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 By the Rev. Edward L. Watson The religion of Abraham Lincoln is so much in debate that I feel called upon to give the following narrative of an event of which little seems to be known—and which is of real importance in understanding the man. He has been called an infidel—an unbeliever of varying degrees of blatancy. That he was a Christian in the real sense of the term is plain from his life. That he was converted during a Methodist revival seems not to be a matter of common report. The personal element of this narrative is necessary to unfold the story. In 1894 I was appointed to the pastorate of the Hennepin Avenue Methodist Episcopal Church, Minneapolis, Minn., by Bishop Cyrus D. Foss, being transferred from Frederick, Md., a charge in Baltimore Conference. It was in October that we entered the parsonage, which was a double house, the other half being rented by the trustees. Shortly after our occupancy of the church house William B. Jacquess moved into the rented half of the property, and through this fact I became acquainted with Col. James F. Jacquess, his brother. At this time Colonel Jacquess was an old man of eighty years or more, of commanding presence and wearing a long beard which was as white as snow. His title grew out of the fact of his being the commanding officer of the Seventy-third Illinois Volunteer Infantry, known as the Preacher Regiment. Its name was given through the publication in the Cincinnati Commercial in September, 1862, of the roster of its officers:
Colonel—Rev. James F. Jacquess, D.D., late president of Quincy College.
Lieutenant-Colonel—Rev. Benjamin F. Northcott.
Major—Rev. William A. Presson.
Captains—Company B, Rev. W. B. M. Colt; Company C, Rev. P. McNutt; Company F, Rev. George W. Montgomery;[Pg 310] Company H, Rev. James I. Davidson; Company I, Rev. Peter Wallace; Company K, Rev. R. H. Laughlin.
Six or seven of the twenty lieutenants were also licensed Methodist preachers. Henry A. Castle, sergeant-major, was the author of the article and a son-in-law, if I mistake not, of Colonel Jacquess.
The history of this regiment is in brief, as follows: It was organized at the instance of Governor Dick Yates, under Colonel Jacquess, in August, 1862, at Camp Butler, in Illinois, and became part of General Buell's army. It fought nobly at Perryville, and in every battle in which the Army of the Cumberland was engaged, from October, 1862, to the rout of Hood's army at Nashville. Its dead were found at Murfreesboro, Chickamauga, Missionary Ridge, where Colonel Jacquess won especial distinction, and in the succession of battles from Chattanooga to the fall of Atlanta. It was frequently complimented by the commanding generals and was unsurpassed in bravery and endurance. It left the State one of the largest, and returned one of the smallest, having lost two-thirds of its men in its three years' service.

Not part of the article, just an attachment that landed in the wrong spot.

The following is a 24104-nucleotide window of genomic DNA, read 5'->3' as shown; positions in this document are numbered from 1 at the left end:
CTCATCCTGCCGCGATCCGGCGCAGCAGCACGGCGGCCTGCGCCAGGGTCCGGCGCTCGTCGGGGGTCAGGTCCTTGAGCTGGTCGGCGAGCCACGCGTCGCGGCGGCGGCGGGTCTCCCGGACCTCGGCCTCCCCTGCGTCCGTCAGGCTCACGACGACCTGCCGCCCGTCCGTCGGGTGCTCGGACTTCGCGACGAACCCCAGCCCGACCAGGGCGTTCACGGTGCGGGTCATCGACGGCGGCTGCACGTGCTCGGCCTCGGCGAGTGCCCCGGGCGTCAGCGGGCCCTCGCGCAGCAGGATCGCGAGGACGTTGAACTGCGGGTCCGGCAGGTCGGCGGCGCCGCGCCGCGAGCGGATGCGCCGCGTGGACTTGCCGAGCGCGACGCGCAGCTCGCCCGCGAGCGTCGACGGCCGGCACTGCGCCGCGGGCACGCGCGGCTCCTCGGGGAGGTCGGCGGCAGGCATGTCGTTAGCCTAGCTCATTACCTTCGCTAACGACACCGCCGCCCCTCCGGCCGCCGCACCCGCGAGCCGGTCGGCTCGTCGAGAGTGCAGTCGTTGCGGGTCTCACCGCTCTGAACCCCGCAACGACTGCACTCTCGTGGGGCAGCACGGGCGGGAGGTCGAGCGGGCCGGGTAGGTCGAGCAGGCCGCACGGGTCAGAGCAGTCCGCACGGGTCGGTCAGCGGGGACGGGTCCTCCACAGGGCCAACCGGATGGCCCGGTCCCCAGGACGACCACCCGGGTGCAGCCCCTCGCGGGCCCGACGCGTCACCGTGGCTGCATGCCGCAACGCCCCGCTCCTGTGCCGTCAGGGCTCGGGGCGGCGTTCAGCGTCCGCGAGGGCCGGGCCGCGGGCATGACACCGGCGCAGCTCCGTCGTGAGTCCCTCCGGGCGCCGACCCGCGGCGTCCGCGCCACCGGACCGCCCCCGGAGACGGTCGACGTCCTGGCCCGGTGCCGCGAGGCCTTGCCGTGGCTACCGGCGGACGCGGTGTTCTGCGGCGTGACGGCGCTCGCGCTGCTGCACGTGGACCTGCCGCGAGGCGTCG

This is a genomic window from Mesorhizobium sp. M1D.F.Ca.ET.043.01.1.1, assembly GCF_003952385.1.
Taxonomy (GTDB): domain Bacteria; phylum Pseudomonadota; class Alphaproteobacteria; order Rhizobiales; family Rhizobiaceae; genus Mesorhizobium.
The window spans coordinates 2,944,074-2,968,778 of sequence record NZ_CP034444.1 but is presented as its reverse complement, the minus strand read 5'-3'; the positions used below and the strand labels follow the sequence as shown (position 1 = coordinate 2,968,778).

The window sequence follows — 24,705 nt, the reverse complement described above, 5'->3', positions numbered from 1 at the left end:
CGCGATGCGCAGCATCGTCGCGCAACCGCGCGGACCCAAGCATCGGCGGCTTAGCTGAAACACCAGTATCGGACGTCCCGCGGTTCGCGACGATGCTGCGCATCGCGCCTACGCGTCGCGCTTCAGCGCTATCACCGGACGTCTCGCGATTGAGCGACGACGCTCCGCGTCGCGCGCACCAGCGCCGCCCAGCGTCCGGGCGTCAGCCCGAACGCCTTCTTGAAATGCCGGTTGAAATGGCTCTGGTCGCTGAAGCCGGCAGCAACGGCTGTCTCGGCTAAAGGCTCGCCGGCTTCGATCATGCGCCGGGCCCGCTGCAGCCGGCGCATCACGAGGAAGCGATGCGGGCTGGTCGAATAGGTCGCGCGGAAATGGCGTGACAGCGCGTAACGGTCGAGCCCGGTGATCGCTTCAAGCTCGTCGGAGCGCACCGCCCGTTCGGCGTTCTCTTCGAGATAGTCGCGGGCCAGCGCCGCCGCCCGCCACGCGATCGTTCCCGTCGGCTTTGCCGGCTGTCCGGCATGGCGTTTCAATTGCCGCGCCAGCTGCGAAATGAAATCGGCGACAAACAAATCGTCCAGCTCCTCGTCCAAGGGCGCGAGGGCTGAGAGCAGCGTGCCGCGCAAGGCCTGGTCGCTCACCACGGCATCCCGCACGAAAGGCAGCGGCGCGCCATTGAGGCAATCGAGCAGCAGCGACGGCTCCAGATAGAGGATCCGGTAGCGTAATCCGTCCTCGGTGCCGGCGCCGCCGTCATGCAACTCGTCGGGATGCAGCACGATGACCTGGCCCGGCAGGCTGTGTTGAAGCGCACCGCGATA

Colonel Jacquess was its only colonel and came home disabled by wounds received at Chickamauga, where two horses were shot under him. He refused to the last (1897) to receive a pension, until in his extreme old age, at the urgent request of the Society of the Survivors of the Seventy-third Illinois, he allowed it to be applied for. He pathetically said: "My grandfathers were Revolutionary soldiers and you could get up a row if you mentioned pensions. My father and my uncles were in the War of 1812, and would take none. I had hoped not to receive one—but I am unable now to do anything, and it has been my desire, and not the fault of the government, that I have never received a pension." These words were spoken in 1897—and not long afterward Colonel Jacquess went to his reward.
Toward the end of the war President Lincoln sent Colonel Jacquess as a secret emissary to arrange for peace and the settlement of the slave question, so as to avert further shedding of blood. His adventures in this role are of thrilling interest. The foregoing is told to show the quality of the man whom it was my privilege to meet in 1896, when he was in extreme old age. The honors conferred upon him by President Lincoln and[Pg 311] the confidence reposed in him grew out of events which preceded the war. This was no other than the conversion of Mr. Lincoln under the ministry of the Rev. James F. Jacquess, at Springfield, Ill., in the year 1839. The Rev. James F. Jacquess was stationed at this new town—then of but a few thousand inhabitants—in 1839, when Lincoln met him during a series of revival services conducted in the Methodist Episcopal Church. Lincoln had but recently come to the town—having removed from New Salem, which was in a decadent state. As a member of the Legislature, Lincoln had been a chief agent in establishing the State capital at Springfield, and though in debt and exceedingly poor, he hoped to find friends and practice in the growing town. He was then thirty years of age and had had few advantages of any sort. It was on a certain night, when the pastor preached from the text, "Ye must be born again," that Lincoln was in attendance and was greatly interested. After the service he came round to the little parsonage, and like another Nicodemus, asked, &q............
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